the Second Zouaves, was one night awakened by the growling of his spaniel, and thought he saw something like the form of a man crawling out of his tent. The next day the captain informed the company that some fellow had entered the hospital-camp with burglarious intent, and that he had instructed the sentries to arrest or shoot all nocturnal trespassers. About a week after, the doctor was again awakened by his dog, and, lighting a match, he distinguished the figure of a large man crawling from under his table and carrying in his hand a box or a big book. He called upon him to stop, cocking his pistol at the same time, but the fellow made a rush for the door, and in the next moment was floored by a ball that penetrated his skull two inches above the neck. He lived long enough to confess the motive of his desperate enterprise. His regiment had been stationed in Northern Algiers, where he learned to smoke opium, and having exhausted his supply, and his financial resources, as well as the patience of the hospital steward, who had at various times furnished him small doses of the drug, he felt that life was no longer worth living, and resolved to risk it in the attempt at abducting the doctor's medicine chest. What can exhortation avail against a passion of that sort? We should learn to treat it as the advanced stage of a physical disorder, rather than as a controvertible moral aberration.
And, even after the delirium of that disease has subsided, homilies should be preceded by an appeal to reason. Ignorance is a chief cause of intemperance. The seductions of vice would not mislead so many of our young men if they could realize the significance of their mistake. All the efforts of the Temperance party have thus far failed to eradicate the popular fallacy that there is some good in alcohol; that somehow or other the magic of a stimulating drug could procure its votaries an advantage not attainable by normal means. Nor is this delusion confined to the besotted victims of the poison-vice. Even among the enlightened classes of our population, nay, among the champions of temperance, there is still a lingering belief that, with due precaution against excess, adulteration, etc., a dram-drinker might "get ahead" of Nature, and, as it were, trick her out of some extra enjoyment.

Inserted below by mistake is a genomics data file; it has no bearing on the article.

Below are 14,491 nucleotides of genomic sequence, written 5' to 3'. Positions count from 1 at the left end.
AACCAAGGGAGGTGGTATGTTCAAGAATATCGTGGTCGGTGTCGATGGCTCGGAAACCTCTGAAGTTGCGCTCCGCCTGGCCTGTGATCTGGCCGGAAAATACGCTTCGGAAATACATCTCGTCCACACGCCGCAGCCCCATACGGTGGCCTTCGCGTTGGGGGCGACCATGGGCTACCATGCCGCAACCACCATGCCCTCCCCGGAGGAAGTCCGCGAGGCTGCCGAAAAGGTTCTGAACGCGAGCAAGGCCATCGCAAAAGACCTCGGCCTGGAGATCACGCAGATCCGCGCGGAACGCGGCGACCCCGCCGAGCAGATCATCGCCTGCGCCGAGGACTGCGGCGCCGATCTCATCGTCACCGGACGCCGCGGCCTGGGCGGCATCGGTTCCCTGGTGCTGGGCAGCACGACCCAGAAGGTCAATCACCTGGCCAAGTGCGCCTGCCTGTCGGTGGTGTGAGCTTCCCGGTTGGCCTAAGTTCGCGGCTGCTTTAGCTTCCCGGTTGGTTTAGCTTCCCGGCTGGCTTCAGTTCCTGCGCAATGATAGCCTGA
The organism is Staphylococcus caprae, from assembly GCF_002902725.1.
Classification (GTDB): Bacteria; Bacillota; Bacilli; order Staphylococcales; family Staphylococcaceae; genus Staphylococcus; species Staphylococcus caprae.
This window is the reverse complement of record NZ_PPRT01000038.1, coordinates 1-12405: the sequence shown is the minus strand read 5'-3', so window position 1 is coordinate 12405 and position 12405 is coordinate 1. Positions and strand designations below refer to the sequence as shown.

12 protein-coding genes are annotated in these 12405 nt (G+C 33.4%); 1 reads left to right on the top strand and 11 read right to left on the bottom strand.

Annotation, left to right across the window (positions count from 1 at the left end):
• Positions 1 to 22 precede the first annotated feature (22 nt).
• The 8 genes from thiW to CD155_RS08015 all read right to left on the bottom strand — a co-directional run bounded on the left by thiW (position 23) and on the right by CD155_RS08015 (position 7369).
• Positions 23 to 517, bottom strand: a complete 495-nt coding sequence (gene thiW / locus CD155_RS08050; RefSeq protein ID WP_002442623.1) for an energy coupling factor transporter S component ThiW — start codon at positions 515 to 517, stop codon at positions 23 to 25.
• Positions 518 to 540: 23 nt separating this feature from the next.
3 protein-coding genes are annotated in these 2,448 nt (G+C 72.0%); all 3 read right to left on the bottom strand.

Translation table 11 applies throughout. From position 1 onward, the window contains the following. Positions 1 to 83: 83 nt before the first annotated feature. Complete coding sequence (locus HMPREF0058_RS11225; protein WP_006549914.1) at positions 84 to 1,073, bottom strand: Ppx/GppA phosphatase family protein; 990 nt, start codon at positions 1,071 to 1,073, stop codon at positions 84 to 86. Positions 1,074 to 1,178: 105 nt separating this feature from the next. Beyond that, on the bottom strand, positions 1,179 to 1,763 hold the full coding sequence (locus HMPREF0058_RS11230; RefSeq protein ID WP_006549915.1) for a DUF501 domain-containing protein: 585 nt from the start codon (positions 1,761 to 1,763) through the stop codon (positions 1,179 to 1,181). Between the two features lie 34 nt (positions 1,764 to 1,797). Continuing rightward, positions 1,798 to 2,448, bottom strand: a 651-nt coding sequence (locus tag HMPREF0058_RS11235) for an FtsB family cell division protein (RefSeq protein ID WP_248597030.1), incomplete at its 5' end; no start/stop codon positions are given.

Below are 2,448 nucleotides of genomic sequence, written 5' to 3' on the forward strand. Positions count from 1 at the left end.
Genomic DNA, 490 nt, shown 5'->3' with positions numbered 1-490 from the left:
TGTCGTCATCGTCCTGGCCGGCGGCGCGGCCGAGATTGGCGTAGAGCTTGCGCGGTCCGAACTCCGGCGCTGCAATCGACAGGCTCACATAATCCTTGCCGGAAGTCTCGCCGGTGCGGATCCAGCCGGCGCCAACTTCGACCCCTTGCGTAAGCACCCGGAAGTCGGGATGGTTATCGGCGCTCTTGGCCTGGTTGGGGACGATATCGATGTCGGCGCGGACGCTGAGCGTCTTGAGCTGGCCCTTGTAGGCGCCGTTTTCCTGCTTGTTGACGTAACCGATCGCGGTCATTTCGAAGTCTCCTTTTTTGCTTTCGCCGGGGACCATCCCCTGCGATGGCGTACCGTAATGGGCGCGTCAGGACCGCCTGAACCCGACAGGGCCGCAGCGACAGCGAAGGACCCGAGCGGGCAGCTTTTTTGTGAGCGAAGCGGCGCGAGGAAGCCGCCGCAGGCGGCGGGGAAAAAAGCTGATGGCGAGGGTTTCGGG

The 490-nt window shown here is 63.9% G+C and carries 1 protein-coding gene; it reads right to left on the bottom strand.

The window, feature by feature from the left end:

There is no hope of a radical reform till an influential majority of all intelligent people have realized the fact that this trick is in every instance a losing game, entailing penalties which far outweigh the pleasures that the novice may mistake for gratuitous enjoyments, and by which the old habitué can gain only a temporary and qualified restoration of the happiness which his stimulant has first deprived him of. For the depression of the vital energy increases with every repetition of the stimulation-process, and in a year after the first dose all the "grateful and exhilarating tonics" of our professional poison-venders can not restore the vigor, the courage, and the cheerfulness which the mere consciousness of perfect health imparts to the total abstainer.